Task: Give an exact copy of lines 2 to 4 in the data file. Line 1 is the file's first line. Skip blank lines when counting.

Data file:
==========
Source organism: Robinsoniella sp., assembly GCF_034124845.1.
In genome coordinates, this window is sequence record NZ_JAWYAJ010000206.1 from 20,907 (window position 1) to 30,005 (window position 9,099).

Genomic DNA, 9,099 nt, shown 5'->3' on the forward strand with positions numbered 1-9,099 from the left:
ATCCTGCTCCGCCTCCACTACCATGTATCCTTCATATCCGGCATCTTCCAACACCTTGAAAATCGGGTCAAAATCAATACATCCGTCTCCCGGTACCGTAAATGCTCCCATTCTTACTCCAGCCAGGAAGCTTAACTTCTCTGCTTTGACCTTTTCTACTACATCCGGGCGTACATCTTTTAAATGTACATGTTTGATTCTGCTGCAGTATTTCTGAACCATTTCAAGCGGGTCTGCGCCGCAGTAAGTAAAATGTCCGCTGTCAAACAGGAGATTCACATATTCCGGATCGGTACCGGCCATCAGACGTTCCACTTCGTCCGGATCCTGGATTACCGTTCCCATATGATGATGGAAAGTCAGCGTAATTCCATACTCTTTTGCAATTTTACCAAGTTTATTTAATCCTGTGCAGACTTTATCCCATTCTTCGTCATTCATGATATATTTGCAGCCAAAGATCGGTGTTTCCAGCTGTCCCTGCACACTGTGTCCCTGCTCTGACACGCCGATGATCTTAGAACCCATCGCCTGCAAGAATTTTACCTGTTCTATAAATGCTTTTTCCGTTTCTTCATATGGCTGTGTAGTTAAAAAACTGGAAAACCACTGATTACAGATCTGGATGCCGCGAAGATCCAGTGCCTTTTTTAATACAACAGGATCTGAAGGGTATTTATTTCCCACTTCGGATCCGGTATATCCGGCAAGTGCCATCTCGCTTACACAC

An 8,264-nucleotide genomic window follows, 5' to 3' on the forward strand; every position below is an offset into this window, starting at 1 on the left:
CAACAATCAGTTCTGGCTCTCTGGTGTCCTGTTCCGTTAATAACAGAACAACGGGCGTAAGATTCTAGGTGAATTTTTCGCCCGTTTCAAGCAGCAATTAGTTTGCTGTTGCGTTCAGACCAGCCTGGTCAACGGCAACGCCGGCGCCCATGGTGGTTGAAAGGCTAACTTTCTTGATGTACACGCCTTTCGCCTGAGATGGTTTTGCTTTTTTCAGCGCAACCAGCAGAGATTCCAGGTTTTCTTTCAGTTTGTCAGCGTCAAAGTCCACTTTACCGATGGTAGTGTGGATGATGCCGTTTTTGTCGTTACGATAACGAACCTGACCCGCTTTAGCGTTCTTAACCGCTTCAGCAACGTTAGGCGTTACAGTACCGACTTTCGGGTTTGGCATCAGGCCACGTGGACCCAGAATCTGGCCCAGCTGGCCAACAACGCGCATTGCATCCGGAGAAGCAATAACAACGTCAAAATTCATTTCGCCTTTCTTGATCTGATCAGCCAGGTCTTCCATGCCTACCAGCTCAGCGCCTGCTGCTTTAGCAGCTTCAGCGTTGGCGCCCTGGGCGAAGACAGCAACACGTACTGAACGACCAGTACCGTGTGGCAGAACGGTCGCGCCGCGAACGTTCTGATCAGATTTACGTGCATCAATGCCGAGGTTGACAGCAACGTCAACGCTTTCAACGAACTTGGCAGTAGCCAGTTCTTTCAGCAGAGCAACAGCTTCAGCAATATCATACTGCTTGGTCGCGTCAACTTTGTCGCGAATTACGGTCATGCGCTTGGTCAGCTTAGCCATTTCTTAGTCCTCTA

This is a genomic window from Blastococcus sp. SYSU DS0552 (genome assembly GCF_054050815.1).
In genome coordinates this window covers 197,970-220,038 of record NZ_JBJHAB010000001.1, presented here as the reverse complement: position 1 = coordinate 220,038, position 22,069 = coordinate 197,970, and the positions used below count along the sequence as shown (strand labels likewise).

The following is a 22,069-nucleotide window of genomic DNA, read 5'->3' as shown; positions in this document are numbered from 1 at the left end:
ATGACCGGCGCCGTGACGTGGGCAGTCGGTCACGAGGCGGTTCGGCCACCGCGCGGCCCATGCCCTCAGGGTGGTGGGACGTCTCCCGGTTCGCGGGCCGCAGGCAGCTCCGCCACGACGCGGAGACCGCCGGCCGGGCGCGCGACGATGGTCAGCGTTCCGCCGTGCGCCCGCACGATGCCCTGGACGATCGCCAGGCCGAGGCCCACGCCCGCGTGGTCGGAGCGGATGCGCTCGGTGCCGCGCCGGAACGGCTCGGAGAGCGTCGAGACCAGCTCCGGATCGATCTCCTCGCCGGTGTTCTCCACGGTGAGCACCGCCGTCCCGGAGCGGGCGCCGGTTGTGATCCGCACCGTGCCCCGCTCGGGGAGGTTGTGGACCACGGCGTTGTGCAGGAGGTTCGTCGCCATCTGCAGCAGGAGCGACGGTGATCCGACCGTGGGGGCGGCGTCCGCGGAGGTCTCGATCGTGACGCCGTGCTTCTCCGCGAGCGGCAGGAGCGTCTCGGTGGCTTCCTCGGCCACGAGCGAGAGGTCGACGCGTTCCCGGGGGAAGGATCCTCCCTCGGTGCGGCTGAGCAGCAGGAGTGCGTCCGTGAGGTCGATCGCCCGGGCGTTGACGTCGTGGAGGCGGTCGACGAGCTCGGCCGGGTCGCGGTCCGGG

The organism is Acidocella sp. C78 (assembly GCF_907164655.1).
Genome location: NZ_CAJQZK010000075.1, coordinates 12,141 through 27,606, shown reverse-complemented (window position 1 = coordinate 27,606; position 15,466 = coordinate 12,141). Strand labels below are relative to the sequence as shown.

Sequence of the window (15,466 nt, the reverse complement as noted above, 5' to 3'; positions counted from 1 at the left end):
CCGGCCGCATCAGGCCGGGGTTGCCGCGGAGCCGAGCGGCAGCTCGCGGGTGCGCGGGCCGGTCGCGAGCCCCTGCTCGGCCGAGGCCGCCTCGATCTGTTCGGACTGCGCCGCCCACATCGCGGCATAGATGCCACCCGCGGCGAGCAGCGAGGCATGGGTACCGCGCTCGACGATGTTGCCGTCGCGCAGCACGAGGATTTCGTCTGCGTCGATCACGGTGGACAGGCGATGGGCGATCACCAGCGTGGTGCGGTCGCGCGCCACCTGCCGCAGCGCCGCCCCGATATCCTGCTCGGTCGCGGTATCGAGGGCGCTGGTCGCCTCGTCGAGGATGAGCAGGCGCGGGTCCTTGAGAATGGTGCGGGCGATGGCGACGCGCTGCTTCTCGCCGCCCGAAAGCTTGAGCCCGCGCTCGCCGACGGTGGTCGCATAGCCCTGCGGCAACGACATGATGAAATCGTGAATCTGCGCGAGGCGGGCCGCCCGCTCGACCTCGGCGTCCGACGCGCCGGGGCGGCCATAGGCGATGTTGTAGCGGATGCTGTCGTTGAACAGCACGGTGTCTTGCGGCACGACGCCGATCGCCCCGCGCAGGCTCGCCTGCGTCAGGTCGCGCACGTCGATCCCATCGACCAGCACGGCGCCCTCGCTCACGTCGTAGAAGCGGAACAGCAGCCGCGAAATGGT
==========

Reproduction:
In genome coordinates, this window is sequence record NZ_JAWYAJ010000206.1 from 20,907 (window position 1) to 30,005 (window position 9,099).

Genomic DNA, 9,099 nt, shown 5'->3' on the forward strand with positions numbered 1-9,099 from the left:
ATCCTGCTCCGCCTCCACTACCATGTATCCTTCATATCCGGCATCTTCCAACACCTTGAAAATCGGGTCAAAATCAATACATCCGTCTCCCGGTACCGTAAATGCTCCCATTCTTACTCCAGCCAGGAAGCTTAACTTCTCTGCTTTGACCTTTTCTACTACATCCGGGCGTACATCTTTTAAATGTACATGTTTGATTCTGCTGCAGTATTTCTGAACCATTTCAAGCGGGTCTGCGCCGCAGTAAGTAAAATGTCCGCTGTCAAACAGGAGATTCACATATTCCGGATCGGTACCGGCCATCAGACGTTCCACTTCGTCCGGATCCTGGATTACCGTTCCCATATGATGATGGAAAGTCAGCGTAATTCCATACTCTTTTGCAATTTTACCAAGTTTATTTAATCCTGTGCAGACTTTATCCCATTCTTCGTCATTCATGATATATTTGCAGCCAAAGATCGGTGTTTCCAGCTGTCCCTGCACACTGTGTCCCTGCTCTGACACGCCGATGATCTTAGAACCCATCGCCTGCAAGAATTTTACCTGTTCTATAAATGCTTTTTCCGTTTCTTCATATGGCTGTGTAGTTAAAAAACTGGAAAACCACTGATTACAGATCTGGATGCCGCGAAGATCCAGTGCCTTTTTTAATACAACAGGATCTGAAGGGTATTTATTTCCCACTTCGGATCCGGTATATCCGGCAAGTGCCATCTCGCTTACACAC